stands for "Era Vulgaris" -- the Common Era.
In the middle 19th century, Alexander Campbell, wrote:
"The vulgar Era, or Anno Domini; the fourth year of Jesus Christ, the
first of which was but eight days."
In the early 20th century, the Catholic Encyclopedia stated:
"Foremost among these (dating eras) is that which is now adopted by all
civilized peoples and known as the Christian, Vulgar or Common Era, in the
twentieth century of which we are now living."
Proper English usage has AD precede the date (as in AD 2006) and has BC
follow the date (as in 7 BC). 3
This does not appear to be universally followed. A Google search for "1492 AD"
returned about 1,650 hits; "AD 1492" returned 1,060. This format is not
generally used with CE. A search for "CE 1492" returned only 75 hits; "1492 CE"
History of the CE/BCE notation:
There appears to be no consensus on the origin of CE/BCE:
Linguist Peter Daniels suggests that:
"CE and BCE came into use in the last few decades, perhaps originally in
Ancient Near Eastern studies, where:
(a) there are many Jewish scholars and
(b) dating according to a Christian era is irrelevant.
It is indeed a question of sensitivity." 4
A BitNet Email exchanged from the early days of the
Internet by a James Marchand speculated that the CE notation started in the:
"... 18th century, when a great deal of PC work went on. I have seen it
called the Christian era, so that removing Christ did not work for some. It
is also called in English "the vulgar era," "our era." In German, one avoids
mention of Christ for whatever reason by saying "Vor unserer Zeitrechnung,"
for example. In French, one can say "tère commun" or "notre ère." I would hate to see
AD, AM and PM go down the drain. I was raised in a monolingual community
where no language was taught even in the high-school; the expansions of
these abbreviations were practically my only confrontation with Latin (maybe
also i.e. and e.g.)." 5
To which Dennis Baron responded:
"Interestingly, perhaps predictably, the standard dictionaries are of no help
on the dating of these abbreviations.
The _OED_ defines C.E. (or C. AE.) as Common Era, sometimes Christian
Era. _Christian Era_ was first used in English ca. 1657; the synonymous
_Vulgar Era_ is dated 1716. There are no dates or cites for
_Common Era_ (s.v. CE, Common, Era, Common Era).
Webster's 3rd defines Common Era as `Christian Era.' Webster's II New
Riverside Dictionary defines C.E. as 'common era,' but does not define
The _Random House Dictionary of English_ 2nd ed defines _Common Era_ as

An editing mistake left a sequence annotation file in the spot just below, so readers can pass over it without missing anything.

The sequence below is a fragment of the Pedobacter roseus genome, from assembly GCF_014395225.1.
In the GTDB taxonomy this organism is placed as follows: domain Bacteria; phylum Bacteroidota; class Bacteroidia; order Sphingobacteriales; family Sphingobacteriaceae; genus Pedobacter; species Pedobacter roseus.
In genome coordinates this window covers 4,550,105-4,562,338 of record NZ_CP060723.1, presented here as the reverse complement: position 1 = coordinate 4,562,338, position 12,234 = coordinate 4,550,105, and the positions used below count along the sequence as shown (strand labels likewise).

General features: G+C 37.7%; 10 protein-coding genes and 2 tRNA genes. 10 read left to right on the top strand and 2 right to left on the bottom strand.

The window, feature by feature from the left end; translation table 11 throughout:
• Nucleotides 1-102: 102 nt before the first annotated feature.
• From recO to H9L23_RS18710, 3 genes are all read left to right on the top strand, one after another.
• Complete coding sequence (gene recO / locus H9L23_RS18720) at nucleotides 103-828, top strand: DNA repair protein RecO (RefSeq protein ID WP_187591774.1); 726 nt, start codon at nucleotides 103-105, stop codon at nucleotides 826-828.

And the politically aberrant _Random House Webster's College Dictionary_
does the same."
"Only Rosten's Joys of Yiddish comments on these abbreviations
that they have long been popular with Jewish scholars who were uncomfortable
with a christological dating system. This I know from personal experience to
be true. Unfortunately I can find no information to hand on just how long
this has been a common practice, or if it indeed originated with Jewish
scholars. I have made some inquiries and will let you know if I find
anything more definite. However the assumption by the common dictionaries
that common = Christian suggests that this attempt to unbias the reference
system with respect to religion fares no better than attempts to reduce sex
discrimination (wherein _chairperson_ is often the signal that the _chair_
is a woman, and _Ms._ is often treated as a synonym for _Miss_). Not that
dictionaries are universally fair to Christians (check out some definitions
_jesuitical_ and _pontificate_)."
According to Wikipedia:
"The term 'Common Era' is traced back in English to its
appearance as 'Vulgar Era' (from the Latin word vulgus, the common
people, i.e. those who are not royalty), to distinguish it from the Regnal
dating systems typically used in national law.
The first use of the Latin equivalent (vulgaris aerae) discovered so far
was in a 1615 book by Johannes Kepler. Kepler uses it again in a 1617 table of
ephemerides. A 1635 English edition of that book has the title page in English -
so far, the earliest-found usage of Vulgar Era in English.
A 1701 book edited by John LeClerc includes "Before Christ
according to the Vulgar ?a, 6". A 1716 book in English by Dean Humphrey
Prideaux says, "before the beginning of the vulgar ?a, by which we now compute
the years from his incarnation." A 1796 book uses the term "vulgar era of the
The following information sources were used to prepare and update the above
essay. The hyperlinks are not necessarily still active today.